SELECT user_name,
password_date,
:THRESHOLD_DAYS
INTO &USER,
&LASTDATE,
&NUMDAYS
FROM fnd_user
WHERE sysdate = NVL(password_date,
sysdate) + :THRESHOLD_DAYS
ORDER BY user_name

Although Oracle Alert does not support PL/SQL statements as the alert SQL statement definition, you can create a PL/SQL packaged function that contains PL/SQL logic and enter a SQL Select statement that calls that packaged function.
You can verify the accuracy and effectiveness of your Select statement. Choose Verify to parse your Select statement and display the result in a Note window.
Choose Run to execute the Select statement in one of your application’s Oracle IDs, and display the number of rows returned in a Note window.
Once you are satisfied with the SQL statement, save your work.

Specifying Alert Details:
Once you define an event or periodic alert in the Alerts window, you need to display to the Alert Details window to complete the alert definition. The Alert Details window includes information such as which Application installations you want the alert to run against, what default values you want your inputs variables to use, and what additional characteristics you want your output variables to have.

Creating Alert Actions:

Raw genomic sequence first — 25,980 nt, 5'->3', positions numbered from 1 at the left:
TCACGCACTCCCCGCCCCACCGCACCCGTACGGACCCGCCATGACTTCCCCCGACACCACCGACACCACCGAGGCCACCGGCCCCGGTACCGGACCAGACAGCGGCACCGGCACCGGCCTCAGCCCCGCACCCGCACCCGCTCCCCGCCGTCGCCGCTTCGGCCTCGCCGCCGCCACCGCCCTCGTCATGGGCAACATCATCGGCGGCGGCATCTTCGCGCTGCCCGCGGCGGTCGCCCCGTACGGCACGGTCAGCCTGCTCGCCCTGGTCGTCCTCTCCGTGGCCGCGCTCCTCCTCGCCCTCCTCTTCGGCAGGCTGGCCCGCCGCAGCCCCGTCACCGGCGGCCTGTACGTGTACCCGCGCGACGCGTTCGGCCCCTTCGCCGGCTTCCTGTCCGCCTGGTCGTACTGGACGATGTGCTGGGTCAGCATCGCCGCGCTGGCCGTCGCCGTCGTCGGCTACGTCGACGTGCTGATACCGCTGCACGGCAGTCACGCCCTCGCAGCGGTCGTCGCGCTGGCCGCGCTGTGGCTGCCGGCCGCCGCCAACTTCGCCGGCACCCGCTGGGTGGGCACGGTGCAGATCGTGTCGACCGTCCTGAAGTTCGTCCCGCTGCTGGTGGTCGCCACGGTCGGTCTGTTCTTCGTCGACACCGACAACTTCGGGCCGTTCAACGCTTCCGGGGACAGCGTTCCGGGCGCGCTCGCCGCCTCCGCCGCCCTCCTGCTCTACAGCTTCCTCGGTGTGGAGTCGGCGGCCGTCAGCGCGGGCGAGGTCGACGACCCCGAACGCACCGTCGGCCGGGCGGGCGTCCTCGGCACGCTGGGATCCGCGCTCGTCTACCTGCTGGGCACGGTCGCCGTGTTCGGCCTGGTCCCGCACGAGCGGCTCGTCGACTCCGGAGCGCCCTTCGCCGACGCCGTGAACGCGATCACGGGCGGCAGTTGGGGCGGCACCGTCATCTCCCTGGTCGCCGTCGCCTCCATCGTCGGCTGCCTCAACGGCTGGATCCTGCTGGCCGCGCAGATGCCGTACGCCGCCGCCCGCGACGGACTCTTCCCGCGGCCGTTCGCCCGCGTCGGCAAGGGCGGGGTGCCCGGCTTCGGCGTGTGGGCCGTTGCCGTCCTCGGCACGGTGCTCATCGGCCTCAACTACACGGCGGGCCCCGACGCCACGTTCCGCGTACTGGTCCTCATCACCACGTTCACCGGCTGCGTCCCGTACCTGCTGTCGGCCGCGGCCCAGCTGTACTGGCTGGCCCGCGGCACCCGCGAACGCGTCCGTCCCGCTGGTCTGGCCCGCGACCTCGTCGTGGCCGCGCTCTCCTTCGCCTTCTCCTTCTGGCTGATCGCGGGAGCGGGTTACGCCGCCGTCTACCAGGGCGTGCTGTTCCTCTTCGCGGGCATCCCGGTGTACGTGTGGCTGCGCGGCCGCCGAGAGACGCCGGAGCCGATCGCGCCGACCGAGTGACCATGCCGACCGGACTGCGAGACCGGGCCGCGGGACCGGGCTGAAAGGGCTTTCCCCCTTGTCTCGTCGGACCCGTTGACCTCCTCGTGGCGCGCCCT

After you define your alert you need to create the actions you want your alert to perform. There are four types of actions you can create:
• message actions
• concurrent program actions
• operating script actions
• SQL statement script actions
Choose Actions
Enter a name (up to 80 characters) and description (up to 240 characters) for your alert action.
Select a level for your action: Detail, Summary, or No Exception.
Choose Action Details to display the Action Details window.
Select the type of action you want to create in the Action Type field

Creating an Event Alert:
Specify the name of the application and the database table that you want Oracle Alert to monitor.
Note: You cannot use a view as the event table for your alert.
Check After Insert and/or After Update if you want to run your event alert when an application user inserts and/or updates a row in the database table.
Specify a value in the Keep _ Days field to indicate the number of days of exceptions, actions, and response actions history you want to keep for this alert.
Specify a value in the End Date field if you want to disable your alert by a certain date.

Important Alert Tables:
  • ALR_ALERTS
  • ALR_ACTIONS
  • ALR_ACTION_SETS
  • ALR_ACTION_SET_INPUTS
  • ALR_ACTION_SET_OUTPUTS
  • ALR_ACTION_SET_MEMBERS
  • ALR_ALERT_CHECKS
  • ALR_ALERT_INPUTS
  • ALR_ALERT_OUTPUTS
  • ALR_ACTION_SET_CHECKS
  • ALR_RESPONSE_SETS
  • ALR_RESPONSE_ACTIONS
  • ALR_VALID_RESONSES
Oracle Alert uses the following internal views:
  •  ALR_ALERT_ACTIONS_VIEW
  •  ALR_ALERT_HISTORY_VIEW
  •  ALR_CHECK_ACTION_HISTORY_VIEW
  •  ALR_INSTALLATIONS_VIEW
  •  ALR_PERIODIC_ALERTS_VIEW
  •  ALR_RESPONSE_ACTIONS_VIEW
  •  ALR_SCHEDULED_PROGRAMS
  •  ALR_VARIABLES_AND_OUTPUTS